Did anyone ever bother to tell the Tinkers before the end of the series that “the Song” was known by the Ogier all along? If so, I can’t remember it.
“There’s nothing here to hurt us,” he said firmly. “And we’ll keep a good watch and make sure nothing does.”
He wanted to laugh at himself, sounding so certain. He was not certain about anything. But watching the others—Loial with his tufted ears drooping, and Hurin trying not to look at anything—he knew one of them had to seem to be sure, at least, or fear and uncertainty would break them all apart. The Wheel weaves as the Wheel wills. He squeezed that thought out. Nothing to do with the Wheel. Nothing to with ta’veren, or Aes Sedai, or the Dragon. It’s just the way it is, that’s all.
One thing I really did (do) like about the Lordening of the Superboys in WOT is that part of it is Moiraine’s doing, and part of it is ta’veren influence, and part of it is wacky misunderstandings, but Jordan definitely aims for the larger, deeper part of it to be simply that Rand and Perrin (and, eventually, Mat) all instinctively behave the way nobility is supposed to, in the idealized, romanticized sense of Arthurian legend.
They end up nobles because they are inherently noble, not in the sense of being supercilious or feeling entitled (pun intended), but in their character: they automatically move to protect and provide for their own, not in a grab for power but simply because it is the right thing to do, and thereby earn the loyalty of their followers which is part and parcel of that (idealized) social contract. Whether they want it or not, as it turns out.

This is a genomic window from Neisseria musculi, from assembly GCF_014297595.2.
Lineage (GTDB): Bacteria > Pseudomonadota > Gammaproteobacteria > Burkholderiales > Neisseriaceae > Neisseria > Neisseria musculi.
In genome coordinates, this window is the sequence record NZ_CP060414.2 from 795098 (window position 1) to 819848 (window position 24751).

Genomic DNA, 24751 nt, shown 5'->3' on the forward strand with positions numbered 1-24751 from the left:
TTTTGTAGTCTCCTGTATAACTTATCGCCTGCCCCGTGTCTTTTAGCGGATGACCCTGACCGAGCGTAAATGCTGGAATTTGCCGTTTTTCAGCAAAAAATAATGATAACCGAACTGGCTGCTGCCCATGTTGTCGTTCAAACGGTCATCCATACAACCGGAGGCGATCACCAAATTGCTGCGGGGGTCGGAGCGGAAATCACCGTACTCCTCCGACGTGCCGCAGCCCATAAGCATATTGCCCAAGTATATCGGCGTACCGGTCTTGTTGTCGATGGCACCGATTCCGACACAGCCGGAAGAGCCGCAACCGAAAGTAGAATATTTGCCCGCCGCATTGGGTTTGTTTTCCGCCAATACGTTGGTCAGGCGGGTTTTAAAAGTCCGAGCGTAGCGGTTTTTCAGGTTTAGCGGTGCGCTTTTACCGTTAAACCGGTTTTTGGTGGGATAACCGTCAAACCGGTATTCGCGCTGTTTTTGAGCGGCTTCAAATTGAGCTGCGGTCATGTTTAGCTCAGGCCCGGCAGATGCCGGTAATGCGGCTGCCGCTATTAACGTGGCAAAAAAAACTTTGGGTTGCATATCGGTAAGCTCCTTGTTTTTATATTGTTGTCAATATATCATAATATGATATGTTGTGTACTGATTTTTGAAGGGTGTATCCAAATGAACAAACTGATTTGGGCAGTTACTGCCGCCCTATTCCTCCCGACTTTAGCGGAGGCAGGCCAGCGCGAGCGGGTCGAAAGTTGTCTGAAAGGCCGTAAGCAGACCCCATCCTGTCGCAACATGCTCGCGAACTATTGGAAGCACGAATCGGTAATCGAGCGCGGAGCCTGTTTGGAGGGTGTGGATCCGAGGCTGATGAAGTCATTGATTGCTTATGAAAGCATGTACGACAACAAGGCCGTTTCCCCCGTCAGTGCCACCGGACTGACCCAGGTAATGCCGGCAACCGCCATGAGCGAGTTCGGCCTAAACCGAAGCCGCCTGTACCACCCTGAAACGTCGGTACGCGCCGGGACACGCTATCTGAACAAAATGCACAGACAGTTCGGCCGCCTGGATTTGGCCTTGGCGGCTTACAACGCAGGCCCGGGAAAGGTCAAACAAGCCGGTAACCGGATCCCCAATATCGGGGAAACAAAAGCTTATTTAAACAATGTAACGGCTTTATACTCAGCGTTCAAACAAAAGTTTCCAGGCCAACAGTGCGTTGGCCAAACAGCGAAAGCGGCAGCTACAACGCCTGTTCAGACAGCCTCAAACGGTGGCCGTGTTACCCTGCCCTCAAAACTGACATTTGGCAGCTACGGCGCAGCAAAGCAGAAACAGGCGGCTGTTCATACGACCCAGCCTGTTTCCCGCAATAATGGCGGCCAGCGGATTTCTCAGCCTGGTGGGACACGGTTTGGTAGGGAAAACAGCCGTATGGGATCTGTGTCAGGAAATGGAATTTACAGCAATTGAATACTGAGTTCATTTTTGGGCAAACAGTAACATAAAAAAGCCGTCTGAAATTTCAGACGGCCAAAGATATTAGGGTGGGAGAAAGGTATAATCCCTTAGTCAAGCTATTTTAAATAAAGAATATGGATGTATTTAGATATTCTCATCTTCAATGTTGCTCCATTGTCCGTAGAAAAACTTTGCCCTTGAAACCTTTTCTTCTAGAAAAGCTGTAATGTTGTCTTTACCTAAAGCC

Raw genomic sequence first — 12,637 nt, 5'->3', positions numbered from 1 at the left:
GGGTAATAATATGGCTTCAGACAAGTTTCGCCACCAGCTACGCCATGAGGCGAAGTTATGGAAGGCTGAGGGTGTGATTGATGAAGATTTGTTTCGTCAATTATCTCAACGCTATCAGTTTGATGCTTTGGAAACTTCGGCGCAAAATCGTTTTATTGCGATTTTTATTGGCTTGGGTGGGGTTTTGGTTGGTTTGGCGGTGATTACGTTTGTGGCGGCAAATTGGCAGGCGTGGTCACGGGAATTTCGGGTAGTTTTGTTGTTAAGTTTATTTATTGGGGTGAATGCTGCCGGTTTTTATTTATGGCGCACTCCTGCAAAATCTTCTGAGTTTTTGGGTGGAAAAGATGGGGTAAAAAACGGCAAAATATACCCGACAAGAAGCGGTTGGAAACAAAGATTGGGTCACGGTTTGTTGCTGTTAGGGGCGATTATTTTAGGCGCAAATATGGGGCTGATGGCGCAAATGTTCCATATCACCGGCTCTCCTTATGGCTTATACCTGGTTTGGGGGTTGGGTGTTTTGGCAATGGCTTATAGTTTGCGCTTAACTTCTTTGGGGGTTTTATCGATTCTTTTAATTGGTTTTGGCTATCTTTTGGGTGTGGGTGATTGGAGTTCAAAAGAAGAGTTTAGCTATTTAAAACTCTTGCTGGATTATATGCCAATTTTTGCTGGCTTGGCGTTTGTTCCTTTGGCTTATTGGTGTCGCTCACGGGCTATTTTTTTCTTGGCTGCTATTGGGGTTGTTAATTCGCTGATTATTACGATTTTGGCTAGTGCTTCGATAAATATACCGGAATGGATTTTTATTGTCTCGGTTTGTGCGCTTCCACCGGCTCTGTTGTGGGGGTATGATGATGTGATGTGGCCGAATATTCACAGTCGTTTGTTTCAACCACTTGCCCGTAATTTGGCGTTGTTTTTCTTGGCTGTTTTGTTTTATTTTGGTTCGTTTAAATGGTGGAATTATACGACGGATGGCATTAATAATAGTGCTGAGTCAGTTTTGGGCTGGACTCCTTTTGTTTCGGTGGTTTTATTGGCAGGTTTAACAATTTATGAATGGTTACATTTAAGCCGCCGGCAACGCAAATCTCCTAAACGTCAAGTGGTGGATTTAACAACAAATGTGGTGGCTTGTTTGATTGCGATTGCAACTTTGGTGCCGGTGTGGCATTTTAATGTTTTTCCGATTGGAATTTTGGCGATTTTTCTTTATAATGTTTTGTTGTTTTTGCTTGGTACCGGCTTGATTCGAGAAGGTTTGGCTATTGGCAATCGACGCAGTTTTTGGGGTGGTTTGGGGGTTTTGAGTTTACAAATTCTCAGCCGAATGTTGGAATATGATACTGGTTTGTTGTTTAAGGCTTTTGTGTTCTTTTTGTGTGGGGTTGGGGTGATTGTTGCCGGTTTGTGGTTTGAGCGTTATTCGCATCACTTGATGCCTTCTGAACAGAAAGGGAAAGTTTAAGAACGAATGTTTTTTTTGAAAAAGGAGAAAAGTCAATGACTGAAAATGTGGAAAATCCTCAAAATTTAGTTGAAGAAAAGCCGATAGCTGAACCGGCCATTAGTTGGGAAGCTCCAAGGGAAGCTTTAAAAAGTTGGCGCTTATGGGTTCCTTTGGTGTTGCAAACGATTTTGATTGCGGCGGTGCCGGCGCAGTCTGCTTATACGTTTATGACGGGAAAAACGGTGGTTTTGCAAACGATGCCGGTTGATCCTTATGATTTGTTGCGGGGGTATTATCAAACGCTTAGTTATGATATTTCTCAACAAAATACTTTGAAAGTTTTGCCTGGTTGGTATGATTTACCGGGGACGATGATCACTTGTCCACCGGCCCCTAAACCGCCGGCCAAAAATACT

In other news, so I’m assuming Ishy is visiting Rand in a dreamshard again? Or I guess there’s no reason why he can’t physically be there, but it seems like a lot more work even with Traveling.
I think I was initially sort of puzzled why Ba’alzamon just basically yells at Rand here again instead of trying to kill him, if he really could get to him so easily, but then of course it transpires that Ishy wants to turn Rand to the Dark Side much more than he wants to kill him. Or at least, the Dark One wants that, so Ishy is following suit—however much it may stick in his craw, ha.
I do wonder whether beginning the stigma-tizing (heh) of Rand with the heron brand here was deliberate on Ishy’s part, or if it was an accidental result of his showing Rand that yeah, I can totally kill you whenever I want, TREMBLE, WORM, etc.
[Ba’alzamon:] “Oh, I know the name you use now, Lews Therin. I know every name you have used through Age after Age, long before you were even the Kinslayer.”
Except for how you didn’t know his name through most of the entire first book, but okay, sure, you’re totes omnipotent and godlike and stuff. Burns and all. Really.
“You find odd followers,” Ba’alzamon mused. “You always did. These two. The girl who tries to watch over you. A poor guardian and weak, Kinslayer. If she had a lifetime to grow, she would never grow strong enough for you to hide behind.”
Also wrong, as it turns out. *sniffle*
And that’s all for now, peoples! Have a week, and try not to die of heatstroke if your weather is anything remotely like mine, and I’ll see you next Tuesday!